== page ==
Next time someone upsets you it might help to reduce the tension  if you remember three things:

  1. No-one upsets us, we upset ourselves by the way we interpret their actions (that is, the meaning we attribute to an event).
  2. Our interpretations – or meanings – are often wrong (Two examples: Gail is late = interpretation: she is late because she doesn’t care about me. Or, John is scowling = interpretation: John is angry. Perhaps Gail stopped to help someone on her way and that made her late, and maybe John just got toothache, or swallowed a fly!) It’s our dodgy and premature interpretations that give us grief, not the event.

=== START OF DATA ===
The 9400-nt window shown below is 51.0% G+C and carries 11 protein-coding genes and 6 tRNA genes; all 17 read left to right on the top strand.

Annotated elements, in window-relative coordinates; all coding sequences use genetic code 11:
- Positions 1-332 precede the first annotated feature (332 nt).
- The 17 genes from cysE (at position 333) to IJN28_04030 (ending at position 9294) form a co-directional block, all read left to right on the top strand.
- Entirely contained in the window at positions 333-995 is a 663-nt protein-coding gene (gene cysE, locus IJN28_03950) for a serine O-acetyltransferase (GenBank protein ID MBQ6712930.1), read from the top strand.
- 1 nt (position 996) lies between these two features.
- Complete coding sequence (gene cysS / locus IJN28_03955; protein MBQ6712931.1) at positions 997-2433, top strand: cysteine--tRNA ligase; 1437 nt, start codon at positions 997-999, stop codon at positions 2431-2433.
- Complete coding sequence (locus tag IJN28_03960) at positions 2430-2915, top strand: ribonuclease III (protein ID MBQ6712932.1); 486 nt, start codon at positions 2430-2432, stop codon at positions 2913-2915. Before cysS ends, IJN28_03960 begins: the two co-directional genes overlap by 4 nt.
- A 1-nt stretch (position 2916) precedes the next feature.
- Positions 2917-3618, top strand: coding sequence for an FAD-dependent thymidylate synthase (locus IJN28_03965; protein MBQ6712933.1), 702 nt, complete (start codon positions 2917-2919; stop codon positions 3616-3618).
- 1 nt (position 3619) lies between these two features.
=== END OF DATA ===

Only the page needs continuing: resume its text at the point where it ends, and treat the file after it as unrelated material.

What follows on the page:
3. For daily events like these we usually don’t need meanings. It’s just that the mind has a mind of its own and, unless stopped, will analyse, ruminate and conjure until it comes up with a ‘satisfactory’ explanation.

The cure for this is to resist looking for explanations. “Gail is late, full-stop. “I have just noticed that John is scowling.”

Trouble starts with what comes next. No ’next’? No problem!